"I've gotten some really nasty emails from people, and if I write back with the reason behind my thinking, and challenge just the basic etiquette of the emails, most of the time they write back, saying, 'I'm sorry, I didn't mean anything by that.' "
GM: This month's Varsity Letters event is nominally about the last year at Yankee Stadium. In your book, The Last Night of the Yankee Dynasty, you describe the Yankees at a crossroads. Now that they could very well miss the playoffs for the first time in 15 years, do you see the franchise at another crucial juncture?

BO: Yeah, I do. Brian Cashman's contract is coming up, and if they replace him, that executive is going to be under an enormous amount of pressure. In all sports in North America, I think the Alabama and Tennessee football coaches and maybe a few other positions have the same pressure as the general manager of the New York Yankees. Brian has learned to handle it over these last years, but his replacement might make decisions because of the pressure to win now —at the expense of developing the future. They could fall back into that trap they were in at the beginning of this decade and that could be very dangerous for the franchise.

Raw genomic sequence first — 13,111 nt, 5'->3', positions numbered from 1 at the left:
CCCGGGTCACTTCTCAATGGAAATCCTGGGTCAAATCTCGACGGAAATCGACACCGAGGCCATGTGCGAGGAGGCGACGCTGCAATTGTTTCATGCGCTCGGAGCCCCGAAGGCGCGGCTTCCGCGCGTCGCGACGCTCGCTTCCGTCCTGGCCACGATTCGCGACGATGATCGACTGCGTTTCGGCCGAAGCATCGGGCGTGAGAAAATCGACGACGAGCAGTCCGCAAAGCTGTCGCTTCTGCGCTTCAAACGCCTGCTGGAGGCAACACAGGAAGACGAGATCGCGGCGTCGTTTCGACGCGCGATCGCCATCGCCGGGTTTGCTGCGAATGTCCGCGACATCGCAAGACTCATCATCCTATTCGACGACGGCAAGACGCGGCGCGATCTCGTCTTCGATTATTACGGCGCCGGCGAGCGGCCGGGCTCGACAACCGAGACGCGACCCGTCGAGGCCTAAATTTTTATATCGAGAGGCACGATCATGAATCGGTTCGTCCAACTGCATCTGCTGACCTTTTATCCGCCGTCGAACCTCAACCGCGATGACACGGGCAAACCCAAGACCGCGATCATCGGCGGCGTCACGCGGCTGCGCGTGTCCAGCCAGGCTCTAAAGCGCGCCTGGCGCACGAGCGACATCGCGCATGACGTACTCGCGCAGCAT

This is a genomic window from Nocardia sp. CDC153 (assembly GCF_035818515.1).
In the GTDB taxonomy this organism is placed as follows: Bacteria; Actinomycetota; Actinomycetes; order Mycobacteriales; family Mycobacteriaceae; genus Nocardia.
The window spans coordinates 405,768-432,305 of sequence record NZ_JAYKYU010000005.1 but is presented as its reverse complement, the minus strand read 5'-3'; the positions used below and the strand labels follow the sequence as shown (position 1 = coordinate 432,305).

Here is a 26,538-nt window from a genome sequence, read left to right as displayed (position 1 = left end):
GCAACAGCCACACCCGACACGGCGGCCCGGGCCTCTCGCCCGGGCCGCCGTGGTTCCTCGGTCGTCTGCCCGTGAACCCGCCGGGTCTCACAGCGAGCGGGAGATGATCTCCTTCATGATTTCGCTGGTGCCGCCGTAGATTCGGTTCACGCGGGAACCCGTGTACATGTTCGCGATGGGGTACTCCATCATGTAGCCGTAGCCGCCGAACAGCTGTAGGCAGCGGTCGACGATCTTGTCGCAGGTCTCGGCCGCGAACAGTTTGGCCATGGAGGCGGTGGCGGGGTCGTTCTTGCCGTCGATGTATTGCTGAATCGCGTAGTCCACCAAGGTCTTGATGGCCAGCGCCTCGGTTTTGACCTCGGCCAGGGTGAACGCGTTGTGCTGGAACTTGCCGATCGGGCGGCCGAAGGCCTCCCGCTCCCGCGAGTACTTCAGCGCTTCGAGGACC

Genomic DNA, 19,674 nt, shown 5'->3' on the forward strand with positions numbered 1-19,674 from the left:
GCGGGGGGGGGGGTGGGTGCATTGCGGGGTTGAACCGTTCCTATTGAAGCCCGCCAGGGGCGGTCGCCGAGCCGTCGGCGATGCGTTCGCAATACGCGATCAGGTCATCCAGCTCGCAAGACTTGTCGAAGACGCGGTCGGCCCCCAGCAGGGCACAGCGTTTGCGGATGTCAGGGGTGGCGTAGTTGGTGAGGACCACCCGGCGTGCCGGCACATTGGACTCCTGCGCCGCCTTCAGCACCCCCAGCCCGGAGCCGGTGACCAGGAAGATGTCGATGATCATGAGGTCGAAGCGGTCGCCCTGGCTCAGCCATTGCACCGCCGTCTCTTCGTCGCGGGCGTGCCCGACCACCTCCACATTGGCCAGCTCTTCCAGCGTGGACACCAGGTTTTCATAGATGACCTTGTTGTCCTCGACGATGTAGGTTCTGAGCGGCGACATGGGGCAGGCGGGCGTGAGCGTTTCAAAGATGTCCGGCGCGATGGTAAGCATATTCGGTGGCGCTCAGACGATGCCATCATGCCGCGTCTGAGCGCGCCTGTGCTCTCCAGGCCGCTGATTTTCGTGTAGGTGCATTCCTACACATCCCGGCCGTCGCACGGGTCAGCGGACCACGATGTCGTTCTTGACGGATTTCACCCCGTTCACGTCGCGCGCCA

GM: Which other teams are you most excited to see develop?

BO: I love watching the Rays, love watching the Brewers at home. Every night there's another reason to watch a different game. I think the Cubs will be a fun story in the fall.

GM: Well, at the risk of making predictions, who do you like in the playoffs this year?